The blockade of the Pan American Highway had begun on July 1st and recently, the group of “non-cooperatives” had cut down trees without permission from the authorities of the ejido and had also made threats against the adherents to the Other Campaign. Faced with the demands of the Mitzitón ejidatarios, state administrators proposed a meeting at the negotiating table in Tuxtla Gutiérrez, a proposal rejected by adherents to the Other Campaign, who suggested that an eventual negotiation should take place in the community itself so that all voices could be heard in assembly. Then the state government proposed the relocation of the entire community and the concurrent transformation of the land into a forest reserve while also threatening to forcibly remove the blockade. In response, the Human Rights Center Fray Bartolome de Las Casas issued an Urgent Action on that day. Different media sources indicated that the the general secretary of Government, Noe Castañón, insisted that the ejidatarios lift the blockade and denied that the state government was aware of the aformentioned allegations.  Finally, on July 4, the ejidatarios accepted the proposal for negotiations, under the conditions that representatives of various bodies of state administration be present and that they be held in the community of Mitzitón.

According to previous public denunciations of the ejidatarios, the alleged “non-cooperatives” have in previous years engaged in the smuggling of undocumented persons, with the result that several occasions, the group now belonging to the Other Campaign had made these traffickers available to the authorities, though these cases were never pursued.  The conflict worsened in 2009 when ejidatarios publicly rallied against the San Cristóbal-Palenque highway project that would, if carried out, affect their community. There were on several occasions thereafter situations of confrontation; during one of them, a group of “non-cooperatives” killed Aurelio Díaz Hernández, this on July 21, 2009. The most recent conflict regarded the felling of trees without permission of the ejido authorities, which last February 28 resulted in both groups detaining three of the opposing group, respectively, who were all released the following day.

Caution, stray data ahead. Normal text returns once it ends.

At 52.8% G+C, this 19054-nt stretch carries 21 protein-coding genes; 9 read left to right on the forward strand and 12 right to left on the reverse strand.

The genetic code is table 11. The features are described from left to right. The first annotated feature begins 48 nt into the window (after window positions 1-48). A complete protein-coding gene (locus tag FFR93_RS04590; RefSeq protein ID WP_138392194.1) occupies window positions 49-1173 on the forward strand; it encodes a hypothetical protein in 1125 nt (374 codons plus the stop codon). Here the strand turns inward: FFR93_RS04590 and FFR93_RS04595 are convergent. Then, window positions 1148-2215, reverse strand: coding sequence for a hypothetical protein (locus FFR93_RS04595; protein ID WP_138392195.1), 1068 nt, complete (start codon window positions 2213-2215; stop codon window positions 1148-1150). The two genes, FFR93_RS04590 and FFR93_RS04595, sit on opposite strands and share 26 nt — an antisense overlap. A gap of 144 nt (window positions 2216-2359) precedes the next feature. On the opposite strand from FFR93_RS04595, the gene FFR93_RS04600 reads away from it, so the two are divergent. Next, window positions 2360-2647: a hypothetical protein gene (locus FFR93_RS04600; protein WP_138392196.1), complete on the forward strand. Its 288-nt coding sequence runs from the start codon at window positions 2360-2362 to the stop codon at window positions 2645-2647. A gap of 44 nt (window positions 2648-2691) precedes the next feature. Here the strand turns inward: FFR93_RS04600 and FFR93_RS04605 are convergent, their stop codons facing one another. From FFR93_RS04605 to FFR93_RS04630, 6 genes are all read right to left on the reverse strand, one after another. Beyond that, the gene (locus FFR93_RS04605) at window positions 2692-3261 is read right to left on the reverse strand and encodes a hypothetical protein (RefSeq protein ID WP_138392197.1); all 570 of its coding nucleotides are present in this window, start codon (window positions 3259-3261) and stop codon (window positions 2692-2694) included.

Communiques of the Mitzitón ejidatarios (in Spanish):

We give the Chiapas government a month to comply with the Mitzitón ejidatarios (6/07/2010)

Second response of ejidatarios of Mitzitón to the state government (4/07/2010)

Response of Mitzitón ejidatarios to the governor of Chiapas (2/07/2010)

Urgent Action (in Spanish):

Urgent Action: Imminent risk of repression against the indigenous of Mitzitón (Fray Bartolomé de Las Casas Center for Human Rights, 1/07/2010)

For more information (in Spanish):

Mitzitón Tzotziles who demand withdrawal of paramilitaries lift road-block (La Jornada, 7/07/2010)

Chiapan indigenous individuals lift road-block (El Milenio, 6/07/2010)

Dialogue between ejidal assembly of Mitzitón and government of Chiapas begins (La Jornada, 6/07/2010)

Ejidal assembly of Mitziton accepts dialogue with Chiapas government (La Jornada, 5/07/2010)

Chiapas government offers dialogue, not the investigation of denunciations, to Tzotzil group (La Jornada, 4/07/2010)

Chiapas: indigenous of Mitzitón continue road-block on the Pan-American Highway (La Jornada, 3/07/2010)

Tzotziles of Mitzitón denounce aggression and abuse by part of evangelicals from Army of God (La Jornada, 3/07/2010)

Indigenous block road in Chiapas (El Universal, 3/07/2010)

Indigenous block road in Chiapas, request relocation of Protestants (La Jornada, 1/07/2010)

For more information from SIPAZ (in English):

Chiapas: road-block lifted and prisoners released in Mitzitón (26 March 2010)

Chiapas: Risk of confrontation in Mitzitón following arrest of ejidatario (25 March 2010)

Chiapas: Another confrontation in Mitzitón (9 March 2010)

Chiapas: Denunciation of Attempted Kidnapping in Mitzitón (26 February 2010)